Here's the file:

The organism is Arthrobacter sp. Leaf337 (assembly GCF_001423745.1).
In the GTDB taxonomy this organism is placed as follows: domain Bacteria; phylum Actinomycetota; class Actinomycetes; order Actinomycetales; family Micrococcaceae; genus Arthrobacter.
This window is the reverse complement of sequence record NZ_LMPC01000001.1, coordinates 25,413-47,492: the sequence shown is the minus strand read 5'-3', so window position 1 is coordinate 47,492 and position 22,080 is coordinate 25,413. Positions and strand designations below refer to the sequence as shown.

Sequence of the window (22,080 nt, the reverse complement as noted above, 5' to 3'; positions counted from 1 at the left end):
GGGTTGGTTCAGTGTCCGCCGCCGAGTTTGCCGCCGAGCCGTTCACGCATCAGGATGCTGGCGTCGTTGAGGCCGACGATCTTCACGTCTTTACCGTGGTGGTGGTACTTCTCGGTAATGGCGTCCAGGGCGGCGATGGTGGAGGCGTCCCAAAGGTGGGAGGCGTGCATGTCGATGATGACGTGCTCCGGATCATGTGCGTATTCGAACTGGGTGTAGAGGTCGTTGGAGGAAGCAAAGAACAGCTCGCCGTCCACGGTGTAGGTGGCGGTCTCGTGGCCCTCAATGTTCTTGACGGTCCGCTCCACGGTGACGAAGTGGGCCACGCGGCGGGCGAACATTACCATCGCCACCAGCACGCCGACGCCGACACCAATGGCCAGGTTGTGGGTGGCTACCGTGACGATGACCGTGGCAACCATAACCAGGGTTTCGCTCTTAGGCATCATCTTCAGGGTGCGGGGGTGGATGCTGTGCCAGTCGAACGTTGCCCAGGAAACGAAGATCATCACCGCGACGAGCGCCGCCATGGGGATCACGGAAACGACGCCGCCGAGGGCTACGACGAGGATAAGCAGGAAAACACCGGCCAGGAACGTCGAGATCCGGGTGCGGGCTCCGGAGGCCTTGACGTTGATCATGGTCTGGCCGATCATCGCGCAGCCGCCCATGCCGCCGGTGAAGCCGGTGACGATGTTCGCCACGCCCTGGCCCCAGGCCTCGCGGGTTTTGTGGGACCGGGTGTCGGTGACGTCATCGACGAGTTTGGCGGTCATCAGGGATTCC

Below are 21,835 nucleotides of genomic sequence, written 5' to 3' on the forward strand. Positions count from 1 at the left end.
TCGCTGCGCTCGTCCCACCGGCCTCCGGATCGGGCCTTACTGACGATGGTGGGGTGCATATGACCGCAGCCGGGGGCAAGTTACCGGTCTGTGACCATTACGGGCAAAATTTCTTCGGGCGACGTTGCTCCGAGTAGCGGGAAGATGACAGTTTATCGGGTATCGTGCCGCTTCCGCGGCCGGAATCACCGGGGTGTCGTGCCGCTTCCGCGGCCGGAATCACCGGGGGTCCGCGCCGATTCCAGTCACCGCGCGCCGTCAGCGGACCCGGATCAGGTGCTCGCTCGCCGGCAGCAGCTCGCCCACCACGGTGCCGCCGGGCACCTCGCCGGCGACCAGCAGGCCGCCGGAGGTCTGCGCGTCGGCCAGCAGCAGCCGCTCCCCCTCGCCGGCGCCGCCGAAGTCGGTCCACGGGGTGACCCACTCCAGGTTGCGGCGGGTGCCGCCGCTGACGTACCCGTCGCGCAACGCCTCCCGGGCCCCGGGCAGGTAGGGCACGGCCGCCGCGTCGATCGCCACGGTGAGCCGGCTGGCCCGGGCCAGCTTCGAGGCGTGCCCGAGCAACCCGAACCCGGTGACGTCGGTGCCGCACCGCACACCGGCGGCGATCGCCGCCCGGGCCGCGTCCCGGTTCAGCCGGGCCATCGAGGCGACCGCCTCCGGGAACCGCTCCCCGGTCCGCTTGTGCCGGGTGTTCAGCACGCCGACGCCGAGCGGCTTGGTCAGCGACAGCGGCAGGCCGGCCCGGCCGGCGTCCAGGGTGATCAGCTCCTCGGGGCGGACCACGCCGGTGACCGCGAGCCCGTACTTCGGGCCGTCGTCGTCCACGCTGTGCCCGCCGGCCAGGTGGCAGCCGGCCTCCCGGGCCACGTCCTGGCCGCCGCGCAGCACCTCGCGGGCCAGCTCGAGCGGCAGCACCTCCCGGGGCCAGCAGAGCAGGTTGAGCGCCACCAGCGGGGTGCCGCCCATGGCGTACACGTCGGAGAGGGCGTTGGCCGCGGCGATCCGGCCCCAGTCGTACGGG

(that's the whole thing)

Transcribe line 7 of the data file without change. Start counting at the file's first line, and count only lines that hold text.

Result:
TCGCTGCGCTCGTCCCACCGGCCTCCGGATCGGGCCTTACTGACGATGGTGGGGTGCATATGACCGCAGCCGGGGGCAAGTTACCGGTCTGTGACCATTACGGGCAAAATTTCTTCGGGCGACGTTGCTCCGAGTAGCGGGAAGATGACAGTTTATCGGGTATCGTGCCGCTTCCGCGGCCGGAATCACCGGGGTGTCGTGCCGCTTCCGCGGCCGGAATCACCGGGGGTCCGCGCCGATTCCAGTCACCGCGCGCCGTCAGCGGACCCGGATCAGGTGCTCGCTCGCCGGCAGCAGCTCGCCCACCACGGTGCCGCCGGGCACCTCGCCGGCGACCAGCAGGCCGCCGGAGGTCTGCGCGTCGGCCAGCAGCAGCCGCTCCCCCTCGCCGGCGCCGCCGAAGTCGGTCCACGGGGTGACCCACTCCAGGTTGCGGCGGGTGCCGCCGCTGACGTACCCGTCGCGCAACGCCTCCCGGGCCCCGGGCAGGTAGGGCACGGCCGCCGCGTCGATCGCCACGGTGAGCCGGCTGGCCCGGGCCAGCTTCGAGGCGTGCCCGAGCAACCCGAACCCGGTGACGTCGGTGCCGCACCGCACACCGGCGGCGATCGCCGCCCGGGCCGCGTCCCGGTTCAGCCGGGCCATCGAGGCGACCGCCTCCGGGAACCGCTCCCCGGTCCGCTTGTGCCGGGTGTTCAGCACGCCGACGCCGAGCGGCTTGGTCAGCGACAGCGGCAGGCCGGCCCGGCCGGCGTCCAGGGTGATCAGCTCCTCGGGGCGGACCACGCCGGTGACCGCGAGCCCGTACTTCGGGCCGTCGTCGTCCACGCTGTGCCCGCCGGCCAGGTGGCAGCCGGCCTCCCGGGCCACGTCCTGGCCGCCGCGCAGCACCTCGCGGGCCAGCTCGAGCGGCAGCACCTCCCGGGGCCAGCAGAGCAGGTTGAGCGCCACCAGCGGGGTGCCGCCCATGGCGTACACGTCGGAGAGGGCGTTGGCCGCGGCGATCCGGCCCCAGTCGTACGGG